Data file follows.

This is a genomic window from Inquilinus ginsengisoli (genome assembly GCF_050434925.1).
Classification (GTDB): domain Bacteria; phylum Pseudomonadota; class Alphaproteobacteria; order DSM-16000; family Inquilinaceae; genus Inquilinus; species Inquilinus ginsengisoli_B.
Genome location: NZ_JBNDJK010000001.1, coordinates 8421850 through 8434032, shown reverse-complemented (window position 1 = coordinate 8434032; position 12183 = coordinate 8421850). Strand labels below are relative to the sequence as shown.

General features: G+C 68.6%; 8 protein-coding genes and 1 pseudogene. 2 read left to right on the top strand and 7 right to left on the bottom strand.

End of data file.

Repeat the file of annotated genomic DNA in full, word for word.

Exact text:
This is a genomic window from Inquilinus ginsengisoli (genome assembly GCF_050434925.1).
Classification (GTDB): domain Bacteria; phylum Pseudomonadota; class Alphaproteobacteria; order DSM-16000; family Inquilinaceae; genus Inquilinus; species Inquilinus ginsengisoli_B.
Genome location: NZ_JBNDJK010000001.1, coordinates 8421850 through 8434032, shown reverse-complemented (window position 1 = coordinate 8434032; position 12183 = coordinate 8421850). Strand labels below are relative to the sequence as shown.

General features: G+C 68.6%; 8 protein-coding genes and 1 pseudogene. 2 read left to right on the top strand and 7 right to left on the bottom strand.